Monday, November 06, 2006

Swing County Clackamas Holding Dem Thru Sunday

Clackamas County is perhaps the ultimate swing county in the state of Oregon, with its high population density (3rd in county population behind Multnomah and Washington) despite large tracts of rural land. The county website has an outstanding interactive political map of the area; click here and then on the map to see an individual House district, and then on that to see a precinct map. That's pretty sweet. It's made for GOTV, which is awesome. Hand a kid a precinct pdf and a stack of fliers, and he's off.

Like Oregon in general, Clackamas is a county with great diversity, featuring many different types of white people--from small towns like Canby and Estacada, with broad rural land and forest hills, to working class cities like Milwaukie and Gladstone and Oregon City, to bedroom communities like West Linn and Happy Valley, to the ultrachic, latte liberal and libertarian conservative Lake Oswego. The county is pretty evenly balanced considering its size, with only a couple thousand votes between the two major parties, and 20+% independent voters.

The most important reason to watch is that by registration Clackamas has been trending slightly redder each election, in a mirror of Washington County, which is also net Republican but is closing the gap fast. Multnomah's lower registration penetration mutes its advantage of having more people, but they are the still the 800 lb gorilla of any Oregon election. What people sometimes miss is that together Clackamas and Washington offer as many voters as Multnomah, and a little bit more. How their profiles shift is of crucial impact to the statewide vote in general. The collar counties can be a check on Multnomah voting power; they can stem a tide but not break it; or they can form a massive electoral force that would decide statewide elections straight out.

At the end of September 2006 {pdf}, Republicans had 4,000 more voters than Democrats in Clackamas. According to a Dem party strategist for the county, the GOP had been winning the turnout war by about three points on average in recent elections. I knew that in many counties but not all, Democrats were running ahead on turnout totals through Friday, so I was interested in the update through Sunday's numbers. My previous information on the county was a 3 point edge, 43% to 40%. Now I'm told the spread is more like 47-42, which is yielding a net Democratic margin of over 1500 returned ballots.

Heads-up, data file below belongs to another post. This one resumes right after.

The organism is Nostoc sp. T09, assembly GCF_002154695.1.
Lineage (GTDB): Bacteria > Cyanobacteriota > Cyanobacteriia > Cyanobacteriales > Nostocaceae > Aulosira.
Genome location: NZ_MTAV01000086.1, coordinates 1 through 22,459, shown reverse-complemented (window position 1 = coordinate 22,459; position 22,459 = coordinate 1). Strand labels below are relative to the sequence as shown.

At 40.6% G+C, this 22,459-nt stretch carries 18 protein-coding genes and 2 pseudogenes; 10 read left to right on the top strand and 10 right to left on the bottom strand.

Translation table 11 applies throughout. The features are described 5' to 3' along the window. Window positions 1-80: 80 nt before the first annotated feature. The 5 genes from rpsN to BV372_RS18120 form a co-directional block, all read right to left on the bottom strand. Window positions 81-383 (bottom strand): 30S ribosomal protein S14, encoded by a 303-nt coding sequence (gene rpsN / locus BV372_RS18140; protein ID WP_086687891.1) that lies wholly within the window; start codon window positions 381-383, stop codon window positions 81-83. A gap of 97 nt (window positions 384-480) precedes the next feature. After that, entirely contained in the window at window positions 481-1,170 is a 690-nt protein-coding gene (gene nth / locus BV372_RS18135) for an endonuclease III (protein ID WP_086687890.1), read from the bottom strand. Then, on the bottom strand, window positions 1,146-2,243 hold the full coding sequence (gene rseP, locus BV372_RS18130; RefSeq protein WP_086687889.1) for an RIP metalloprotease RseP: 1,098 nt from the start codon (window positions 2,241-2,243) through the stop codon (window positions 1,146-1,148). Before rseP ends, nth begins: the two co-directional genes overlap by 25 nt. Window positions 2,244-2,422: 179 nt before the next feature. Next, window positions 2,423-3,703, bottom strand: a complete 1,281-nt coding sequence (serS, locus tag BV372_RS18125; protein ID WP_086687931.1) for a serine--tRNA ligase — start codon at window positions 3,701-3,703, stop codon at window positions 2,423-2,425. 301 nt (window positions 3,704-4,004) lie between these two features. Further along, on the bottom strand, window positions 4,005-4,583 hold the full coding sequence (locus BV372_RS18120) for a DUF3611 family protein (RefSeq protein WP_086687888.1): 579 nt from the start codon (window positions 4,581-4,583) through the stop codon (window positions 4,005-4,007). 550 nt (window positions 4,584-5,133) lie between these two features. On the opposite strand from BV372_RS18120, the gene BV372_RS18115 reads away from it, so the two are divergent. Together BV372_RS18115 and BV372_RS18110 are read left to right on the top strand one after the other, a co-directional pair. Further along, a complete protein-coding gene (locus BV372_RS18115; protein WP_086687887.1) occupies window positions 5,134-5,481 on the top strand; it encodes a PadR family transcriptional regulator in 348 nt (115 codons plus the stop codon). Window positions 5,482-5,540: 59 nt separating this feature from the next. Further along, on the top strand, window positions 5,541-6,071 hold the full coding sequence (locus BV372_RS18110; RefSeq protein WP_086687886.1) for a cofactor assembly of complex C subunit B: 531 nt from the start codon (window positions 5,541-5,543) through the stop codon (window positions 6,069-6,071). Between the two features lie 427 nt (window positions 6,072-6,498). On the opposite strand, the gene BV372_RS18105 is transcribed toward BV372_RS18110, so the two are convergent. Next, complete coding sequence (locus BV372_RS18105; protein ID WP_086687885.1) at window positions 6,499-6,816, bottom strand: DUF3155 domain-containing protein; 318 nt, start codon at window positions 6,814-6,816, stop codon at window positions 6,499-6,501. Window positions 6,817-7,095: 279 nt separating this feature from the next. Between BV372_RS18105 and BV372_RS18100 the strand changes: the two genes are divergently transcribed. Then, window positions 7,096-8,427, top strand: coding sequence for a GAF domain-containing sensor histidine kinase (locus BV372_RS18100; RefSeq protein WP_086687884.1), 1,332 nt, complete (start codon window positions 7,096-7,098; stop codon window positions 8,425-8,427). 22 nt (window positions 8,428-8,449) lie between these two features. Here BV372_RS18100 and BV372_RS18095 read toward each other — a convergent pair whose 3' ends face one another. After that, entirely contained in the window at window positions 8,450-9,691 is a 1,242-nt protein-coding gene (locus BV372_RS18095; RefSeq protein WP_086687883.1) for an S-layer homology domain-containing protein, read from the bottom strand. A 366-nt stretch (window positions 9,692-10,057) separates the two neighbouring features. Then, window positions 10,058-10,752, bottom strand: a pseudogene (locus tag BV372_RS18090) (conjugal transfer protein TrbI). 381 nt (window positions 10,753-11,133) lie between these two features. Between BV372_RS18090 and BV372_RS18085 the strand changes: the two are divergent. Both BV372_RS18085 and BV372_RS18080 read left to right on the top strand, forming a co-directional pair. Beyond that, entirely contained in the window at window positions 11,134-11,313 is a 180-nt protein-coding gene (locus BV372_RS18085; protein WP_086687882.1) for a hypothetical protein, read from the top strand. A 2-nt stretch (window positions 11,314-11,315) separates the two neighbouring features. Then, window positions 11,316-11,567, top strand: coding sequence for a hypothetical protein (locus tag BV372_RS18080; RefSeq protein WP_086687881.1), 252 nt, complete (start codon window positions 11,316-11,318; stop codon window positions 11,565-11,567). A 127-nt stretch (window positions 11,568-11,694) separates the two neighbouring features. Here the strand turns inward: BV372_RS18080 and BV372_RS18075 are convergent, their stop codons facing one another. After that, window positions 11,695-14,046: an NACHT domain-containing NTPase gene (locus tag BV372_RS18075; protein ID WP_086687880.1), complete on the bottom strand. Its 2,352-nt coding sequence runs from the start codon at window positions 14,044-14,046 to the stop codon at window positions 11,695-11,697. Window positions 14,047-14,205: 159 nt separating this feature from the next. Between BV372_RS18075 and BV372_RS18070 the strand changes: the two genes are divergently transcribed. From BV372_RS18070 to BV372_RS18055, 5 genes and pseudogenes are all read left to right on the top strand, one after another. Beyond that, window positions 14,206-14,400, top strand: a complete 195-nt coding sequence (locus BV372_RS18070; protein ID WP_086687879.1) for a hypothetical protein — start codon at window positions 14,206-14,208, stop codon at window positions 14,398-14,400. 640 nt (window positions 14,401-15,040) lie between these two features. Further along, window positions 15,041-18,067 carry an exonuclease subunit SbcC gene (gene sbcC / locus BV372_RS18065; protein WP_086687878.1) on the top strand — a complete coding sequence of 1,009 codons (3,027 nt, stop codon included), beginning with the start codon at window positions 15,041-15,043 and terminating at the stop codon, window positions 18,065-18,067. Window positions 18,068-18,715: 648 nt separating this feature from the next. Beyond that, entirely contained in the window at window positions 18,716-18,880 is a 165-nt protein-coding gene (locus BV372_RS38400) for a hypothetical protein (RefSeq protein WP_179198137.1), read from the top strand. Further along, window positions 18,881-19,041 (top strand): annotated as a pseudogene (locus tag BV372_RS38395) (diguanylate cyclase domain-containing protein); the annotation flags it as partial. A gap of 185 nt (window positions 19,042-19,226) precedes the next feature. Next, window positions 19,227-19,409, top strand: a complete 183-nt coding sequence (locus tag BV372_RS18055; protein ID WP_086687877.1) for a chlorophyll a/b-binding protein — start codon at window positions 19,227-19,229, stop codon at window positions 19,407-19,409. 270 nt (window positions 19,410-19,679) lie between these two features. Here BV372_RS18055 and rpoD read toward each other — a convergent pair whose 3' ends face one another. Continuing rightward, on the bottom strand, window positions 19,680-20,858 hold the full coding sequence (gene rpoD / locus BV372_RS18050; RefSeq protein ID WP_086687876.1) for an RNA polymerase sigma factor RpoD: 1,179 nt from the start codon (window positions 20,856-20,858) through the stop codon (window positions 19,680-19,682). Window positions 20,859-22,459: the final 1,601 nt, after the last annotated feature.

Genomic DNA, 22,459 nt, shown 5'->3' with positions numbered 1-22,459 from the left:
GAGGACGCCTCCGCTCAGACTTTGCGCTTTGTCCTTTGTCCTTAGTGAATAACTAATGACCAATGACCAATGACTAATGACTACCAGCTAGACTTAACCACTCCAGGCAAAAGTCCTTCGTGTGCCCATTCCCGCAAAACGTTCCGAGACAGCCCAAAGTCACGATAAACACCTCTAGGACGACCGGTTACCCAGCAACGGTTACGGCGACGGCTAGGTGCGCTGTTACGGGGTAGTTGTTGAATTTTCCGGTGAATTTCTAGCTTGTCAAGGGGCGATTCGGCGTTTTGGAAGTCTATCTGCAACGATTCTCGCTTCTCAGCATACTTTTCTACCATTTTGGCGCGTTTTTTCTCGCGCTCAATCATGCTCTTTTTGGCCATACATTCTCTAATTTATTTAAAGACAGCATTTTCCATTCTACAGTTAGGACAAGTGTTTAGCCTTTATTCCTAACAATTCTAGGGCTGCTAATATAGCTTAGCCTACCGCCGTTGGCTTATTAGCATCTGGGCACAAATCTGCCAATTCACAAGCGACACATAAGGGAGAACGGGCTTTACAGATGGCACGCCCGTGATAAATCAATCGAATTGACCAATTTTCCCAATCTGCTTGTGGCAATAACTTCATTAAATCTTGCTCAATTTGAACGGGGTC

I asked what might be the reason for such a flip, if current trends hold--the strategist said, "We've got a hell of a system. We've literally called almost the entire county." I asked about the influence of the DNC state field staff, and while they have not been key specifically for Clackamas candidates, there was some canvassing done for Ted and Hooley. The impression I got was that things are well under control regardless, with some really unusual things coming out of the analysis through Sunday. Strange things are possible, with Mike Caudle's district still showing a net Democratic ballot count in a hugely Republican district. And while a significant chunk of ballots are due in the next two days, current Democratic turnout leads will be difficult to overturn altogether, and that by itself would make it one of the more historic elections in modern Oregon politics.

Spend some time these next two days pushing people to vote. I walked in the rain yesterday with homemade reminders to stick in doors around the hood. I made some for Mrs. Joe, who says she'll take them around in a friend's hood. It doesn't change the world by itself, but the change doesn't happen without it.